The fourth stage? It's totally stinko. The person will collapse, fall asleep, vomit, or otherwise become too inebriated to move. But a certain, significant percentage of people get blackout drunk: They are still drinking, walking, talking, doing things, but they are in a dreamlike state they will have difficulty remembering in the morning. This is the most dangerous stage of all, because somebody will tackle things they shouldn't, like trying to drive, or picking out which person to go home with. Stay away from stage four drunkenness if you can.

Alcohol and firearms

Sure, it always seems like a good idea to fire shots into the air at midnight on New Year's Eve, but it's not recommended. In most communities, discharging a firearm is prohibited, which means if you're screaming and pumping lead into the sky like Keanu Reeves in Point Break, you may be breaking the law.

We also hear they do come down, which means some poor bastard's roof may be damaged, or you might crack somebody's windshield. Also, if you're firing a semi-automatic handgun, you might get sloppy and place your thumb behind the upper receiver; that can lead to a nasty injury that can compromise the use of your thumb.

If you must fire off a gun, you might want to sneak away to an unpopulated area, where you can blast away at the sky to your heart's delight.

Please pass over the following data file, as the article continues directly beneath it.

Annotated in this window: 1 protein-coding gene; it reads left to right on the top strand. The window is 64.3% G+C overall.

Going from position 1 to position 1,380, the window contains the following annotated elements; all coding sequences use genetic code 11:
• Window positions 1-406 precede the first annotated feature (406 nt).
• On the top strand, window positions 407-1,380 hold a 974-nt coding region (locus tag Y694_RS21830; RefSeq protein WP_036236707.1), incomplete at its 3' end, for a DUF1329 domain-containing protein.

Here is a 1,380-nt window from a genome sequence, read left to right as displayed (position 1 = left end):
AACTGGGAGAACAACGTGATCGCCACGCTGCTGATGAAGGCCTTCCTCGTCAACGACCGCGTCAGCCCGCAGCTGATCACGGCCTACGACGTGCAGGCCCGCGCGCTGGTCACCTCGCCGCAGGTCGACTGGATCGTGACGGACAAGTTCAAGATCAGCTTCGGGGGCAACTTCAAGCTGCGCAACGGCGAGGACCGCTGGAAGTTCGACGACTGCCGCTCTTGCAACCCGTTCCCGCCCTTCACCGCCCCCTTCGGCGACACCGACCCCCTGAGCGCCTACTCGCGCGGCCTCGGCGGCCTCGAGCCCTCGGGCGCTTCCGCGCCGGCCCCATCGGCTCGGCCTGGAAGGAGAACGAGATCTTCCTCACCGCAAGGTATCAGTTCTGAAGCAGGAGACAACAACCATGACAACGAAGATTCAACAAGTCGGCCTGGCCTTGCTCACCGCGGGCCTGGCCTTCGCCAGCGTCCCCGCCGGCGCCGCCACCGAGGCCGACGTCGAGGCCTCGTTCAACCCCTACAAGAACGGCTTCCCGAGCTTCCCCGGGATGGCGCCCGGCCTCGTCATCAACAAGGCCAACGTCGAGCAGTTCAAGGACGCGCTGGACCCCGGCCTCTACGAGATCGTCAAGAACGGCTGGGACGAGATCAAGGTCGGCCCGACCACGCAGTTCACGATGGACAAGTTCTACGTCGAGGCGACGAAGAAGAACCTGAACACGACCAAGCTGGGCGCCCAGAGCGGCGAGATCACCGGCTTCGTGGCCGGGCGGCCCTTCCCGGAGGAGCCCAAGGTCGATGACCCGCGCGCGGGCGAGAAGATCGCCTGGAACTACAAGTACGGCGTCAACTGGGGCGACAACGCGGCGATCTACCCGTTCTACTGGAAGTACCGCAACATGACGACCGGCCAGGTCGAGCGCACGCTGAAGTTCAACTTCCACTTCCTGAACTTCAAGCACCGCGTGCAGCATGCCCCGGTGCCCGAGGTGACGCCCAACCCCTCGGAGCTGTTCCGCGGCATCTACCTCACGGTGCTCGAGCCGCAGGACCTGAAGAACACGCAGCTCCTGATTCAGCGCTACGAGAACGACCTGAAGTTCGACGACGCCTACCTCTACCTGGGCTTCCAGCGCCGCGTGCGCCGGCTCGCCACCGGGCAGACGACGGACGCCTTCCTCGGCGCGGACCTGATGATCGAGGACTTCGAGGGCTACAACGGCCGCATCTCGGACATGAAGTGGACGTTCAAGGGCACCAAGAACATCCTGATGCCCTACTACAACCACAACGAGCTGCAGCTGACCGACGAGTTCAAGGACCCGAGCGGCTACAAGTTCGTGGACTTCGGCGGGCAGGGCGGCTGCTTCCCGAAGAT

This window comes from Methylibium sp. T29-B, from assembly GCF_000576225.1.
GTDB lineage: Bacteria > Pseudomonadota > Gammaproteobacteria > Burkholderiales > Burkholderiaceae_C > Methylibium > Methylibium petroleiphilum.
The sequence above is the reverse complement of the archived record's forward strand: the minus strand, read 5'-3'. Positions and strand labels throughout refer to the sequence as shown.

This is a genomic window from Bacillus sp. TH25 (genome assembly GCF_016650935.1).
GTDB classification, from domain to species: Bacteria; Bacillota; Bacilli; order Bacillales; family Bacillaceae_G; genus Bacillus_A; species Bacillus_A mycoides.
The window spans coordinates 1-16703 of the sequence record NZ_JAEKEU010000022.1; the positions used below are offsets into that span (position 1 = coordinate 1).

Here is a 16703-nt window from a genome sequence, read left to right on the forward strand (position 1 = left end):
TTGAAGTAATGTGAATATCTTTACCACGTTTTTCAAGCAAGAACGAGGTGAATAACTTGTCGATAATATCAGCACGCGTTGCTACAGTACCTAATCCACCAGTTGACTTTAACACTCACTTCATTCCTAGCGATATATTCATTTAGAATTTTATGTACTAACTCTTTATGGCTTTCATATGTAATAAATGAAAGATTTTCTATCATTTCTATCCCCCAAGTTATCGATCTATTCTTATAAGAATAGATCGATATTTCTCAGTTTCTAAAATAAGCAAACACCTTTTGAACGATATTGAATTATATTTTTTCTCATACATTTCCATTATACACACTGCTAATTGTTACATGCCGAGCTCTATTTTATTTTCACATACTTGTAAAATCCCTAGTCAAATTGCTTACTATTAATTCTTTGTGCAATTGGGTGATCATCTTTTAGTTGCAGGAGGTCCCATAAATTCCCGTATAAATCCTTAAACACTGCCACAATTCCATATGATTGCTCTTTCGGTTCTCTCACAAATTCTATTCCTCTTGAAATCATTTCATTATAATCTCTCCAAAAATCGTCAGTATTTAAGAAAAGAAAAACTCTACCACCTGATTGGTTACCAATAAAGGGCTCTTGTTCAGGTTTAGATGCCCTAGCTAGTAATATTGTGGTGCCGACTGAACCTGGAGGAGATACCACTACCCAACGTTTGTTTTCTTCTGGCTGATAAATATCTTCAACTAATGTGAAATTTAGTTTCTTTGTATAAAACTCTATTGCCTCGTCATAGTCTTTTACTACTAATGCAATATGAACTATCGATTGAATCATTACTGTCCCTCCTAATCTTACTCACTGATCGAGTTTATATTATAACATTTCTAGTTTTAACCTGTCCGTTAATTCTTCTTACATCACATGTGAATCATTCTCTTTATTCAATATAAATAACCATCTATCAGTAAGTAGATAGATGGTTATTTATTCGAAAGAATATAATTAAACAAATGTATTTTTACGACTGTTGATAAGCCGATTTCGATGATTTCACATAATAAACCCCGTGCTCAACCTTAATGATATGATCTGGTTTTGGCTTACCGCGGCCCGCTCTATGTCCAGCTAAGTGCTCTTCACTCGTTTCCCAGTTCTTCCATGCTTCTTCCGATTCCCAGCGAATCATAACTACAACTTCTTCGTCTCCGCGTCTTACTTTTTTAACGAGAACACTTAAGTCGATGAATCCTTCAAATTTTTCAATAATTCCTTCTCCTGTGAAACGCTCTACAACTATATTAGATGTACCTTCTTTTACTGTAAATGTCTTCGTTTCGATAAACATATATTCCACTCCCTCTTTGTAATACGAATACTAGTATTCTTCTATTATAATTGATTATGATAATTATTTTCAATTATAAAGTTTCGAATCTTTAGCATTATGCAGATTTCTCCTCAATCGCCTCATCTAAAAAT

Singing at midnight

It's so well-known as to be a cliché: At midnight, you kiss your loved one and welcome the new year with a hearty rendition of "Auld Lang Syne." And it's usually awful. Why? Because nobody really knows the words. What you get is this:

Should auld acquaintance be forgot

And na na na na na.

Should auld acquaintance be forgot

And days of auld lang syne.

For auld lang syne my dear,

For auld lang syne.

Na na na na na na na na

For auld lang syne.

If you're going to try it, it's a snap to look up the actual lyrics. Should you memorize them, and actually know how to sing, well, give it a try.

You can't fake fun

Seriously, folks: There is no drug to manufacture joy. What's a holiday about, anyway, but taking the goodwill you do have in your heart and gathering with friends and loved ones to regard the past and hold out hope for the future? You don't need booze for that. There is no silver bullet that will exhilarate you automatically. Sure, somebody snorting a few rails of coke and guzzling cinnamon whiskey may be very entertaining and appear to be the life of the party. (He may also be naked and on fire.) But the real reason for the season is something you can't get out of a bottle: getting together with the most special people in our lives and hooting as loud as we can while the annual odometer flips its numbers. Ingest, smoke, or snort whatever you feel you must, but don't forget, kids: Most of that New Year's Eve magic comes from inside.

Happy New Year!